To protect against injuries, young athletes may need to play more just for fun

One way to avoid injuries in young athletes may be for them to simply spend more time in unorganized free play such as pick-up games, a Loyola University Medical Study has found.

In a first-of-its-kind study, medicine specialist Dr. Neeru Jayanthi and colleagues found that injured who play a single sport such as spent much less time in and unorganized sports than uninjured athletes who play tennis and many other sports.

Jayanthi presented his findings at the Society for Tennis Medicine and Science and United States Tennis Association-Tennis Medicine and Injury Conference in Atlanta.

In this collaborative study, Jayanthi followed 891 young athletes who were seen at Loyola University Health System and Lurie Children's Hospital of Chicago clinics. Participants included 618 athletes who sought treatment for and 273 uninjured athletes who came in for sports physicals. included 124 tennis players (74 of whom played tennis exclusively).

Among single-sport tennis players, the ones who suffered injuries spent 12.6 hours per week playing organized tennis and only 2.4 hours per week in free play and recreation. By comparison, the uninjured tennis players spent only 9.7 hours per week playing organized sports, and 4.3 hours a week in free play and recreation, even while having a similar total number of weekly hours. In other words, the injured tennis players spent more than 5 times as much time playing organized tennis as they did in free play and recreation, while the uninjured players spent only 2.6 times as much time playing organized tennis as they did in free play and recreation.

Jayanthi found a similar ratio when he compared injured athletes who specialize in tennis with uninjured athletes who play all sports. The injured tennis players spent 5.3 times as much time playing organized tennis as they did in free play and recreation, while the uninjured athletes spent only 1.9 times as much time playing organized sports as they did in free play and recreation.

"Our findings suggest that more participation in a variety of unorganized sports and free play may be protective of injury, particularly among ," Jayanthi said.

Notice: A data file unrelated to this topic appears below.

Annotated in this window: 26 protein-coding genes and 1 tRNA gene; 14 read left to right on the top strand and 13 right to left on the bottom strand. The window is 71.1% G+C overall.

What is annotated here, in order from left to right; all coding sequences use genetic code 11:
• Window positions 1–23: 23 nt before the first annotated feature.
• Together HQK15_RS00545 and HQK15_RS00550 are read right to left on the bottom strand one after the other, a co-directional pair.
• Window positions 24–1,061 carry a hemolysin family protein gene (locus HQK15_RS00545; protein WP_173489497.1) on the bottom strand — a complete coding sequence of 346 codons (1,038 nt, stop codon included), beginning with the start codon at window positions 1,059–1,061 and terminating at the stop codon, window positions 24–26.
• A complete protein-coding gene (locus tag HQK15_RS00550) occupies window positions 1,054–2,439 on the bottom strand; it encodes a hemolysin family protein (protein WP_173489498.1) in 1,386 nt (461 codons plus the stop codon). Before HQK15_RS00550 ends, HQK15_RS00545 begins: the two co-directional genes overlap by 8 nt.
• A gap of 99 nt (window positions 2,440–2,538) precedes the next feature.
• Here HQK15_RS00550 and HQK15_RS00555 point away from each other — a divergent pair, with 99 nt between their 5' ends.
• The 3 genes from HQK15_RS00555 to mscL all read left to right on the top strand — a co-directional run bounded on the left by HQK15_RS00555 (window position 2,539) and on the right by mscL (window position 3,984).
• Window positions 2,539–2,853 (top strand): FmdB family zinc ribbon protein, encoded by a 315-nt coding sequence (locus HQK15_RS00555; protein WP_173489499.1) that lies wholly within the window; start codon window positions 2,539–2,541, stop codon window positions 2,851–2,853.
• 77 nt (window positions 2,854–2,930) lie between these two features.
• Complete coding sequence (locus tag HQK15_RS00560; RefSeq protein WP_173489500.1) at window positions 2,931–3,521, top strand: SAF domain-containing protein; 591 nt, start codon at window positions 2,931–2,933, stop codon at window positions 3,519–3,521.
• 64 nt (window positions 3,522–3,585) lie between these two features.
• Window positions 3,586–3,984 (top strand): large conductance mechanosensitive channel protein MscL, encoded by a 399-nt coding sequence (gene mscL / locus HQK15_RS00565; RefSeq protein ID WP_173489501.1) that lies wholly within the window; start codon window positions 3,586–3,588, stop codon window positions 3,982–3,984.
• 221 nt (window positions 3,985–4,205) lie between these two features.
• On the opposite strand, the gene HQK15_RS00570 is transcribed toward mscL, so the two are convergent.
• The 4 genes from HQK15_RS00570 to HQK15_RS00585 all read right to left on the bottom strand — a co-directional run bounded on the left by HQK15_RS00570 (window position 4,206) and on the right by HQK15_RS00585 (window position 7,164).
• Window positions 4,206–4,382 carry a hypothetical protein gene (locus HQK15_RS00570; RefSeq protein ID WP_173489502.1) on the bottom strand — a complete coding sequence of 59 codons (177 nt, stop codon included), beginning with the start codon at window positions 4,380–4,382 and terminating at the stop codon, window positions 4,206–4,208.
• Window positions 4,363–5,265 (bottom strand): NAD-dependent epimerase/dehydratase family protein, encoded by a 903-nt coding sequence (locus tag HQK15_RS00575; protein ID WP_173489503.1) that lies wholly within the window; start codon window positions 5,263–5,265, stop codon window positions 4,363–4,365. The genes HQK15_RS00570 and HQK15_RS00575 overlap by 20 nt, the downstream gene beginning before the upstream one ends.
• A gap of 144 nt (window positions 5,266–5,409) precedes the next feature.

Jayanthi is director of Primary Care Sports Medicine, Tennis Medicine, and an associate professor in the departments of Family Medicine and Orthopaedic Surgery and Rehabilitation of Loyola University Chicago Stritch School of Medicine. Co-investigators in his study are Stritch medical students Erin Feller, Daniel Fischer and Courtney Pinkham, and Dr. Cynthia LaBella and co-investigators at Children's Memorial Hospital.

The findings are a subset of an ongoing, prospective study of young athletes who are seen in clinics and followed for three years. The study has enrolled 891 so far, and has received two grants from the American Medical Society for .

The study began as a project in a Loyola program called STAR (Student Training in Approaches to Research). More than one-third of Stritch School of Medicine students participate in formal research programs such as STAR. Evidence demonstrates that such students become better physicians by understanding and practicing evidence-based medicine.

add to favorites email to friend print save as pdf

Related Stories

Wii video game carries doctor's warning

Jun 08, 2007

Too much time playing the Nintendo Wii video game system can give players an acute form of tennis elbow, a doctor in Barcelona, Spain, warns.

The ace perceptual skills of tennis pros

Jun 11, 2008

Tennis Grand Slam season is upon us once again with the French Open already over, and Wimbledon hot on its heels later in the month. Past studies have shown that tennis players outperform non-players at anticipating which ...

Bicarbonate adds fizz to players' tennis performance

Oct 26, 2010

Dietary supplementation with sodium bicarbonate (baking soda) on the morning of a tennis match allows athletes to maintain their edge. A randomized, controlled trial reported in BioMed Central's open access Journal of th ...

Recommended for you

With kids in school, parents can work out

22 hours ago

(HealthDay)—Back-to-school time provides an opportunity for parents to develop an exercise plan that fits into the family schedules, an expert suggests.

Obama offers new accommodations on birth control

Aug 22, 2014

The Obama administration will offer a new accommodation to religious nonprofits that object to covering birth control for their employees. The measure allows those groups to notify the government, rather than their insurance ...

Use a rule of thumb to control how much you drink

Aug 22, 2014

Sticking to a general rule of pouring just a half glass of wine limits the likelihood of overconsumption, even for men with a higher body mass index. That's the finding of a new Iowa State and Cornell University ...

User comments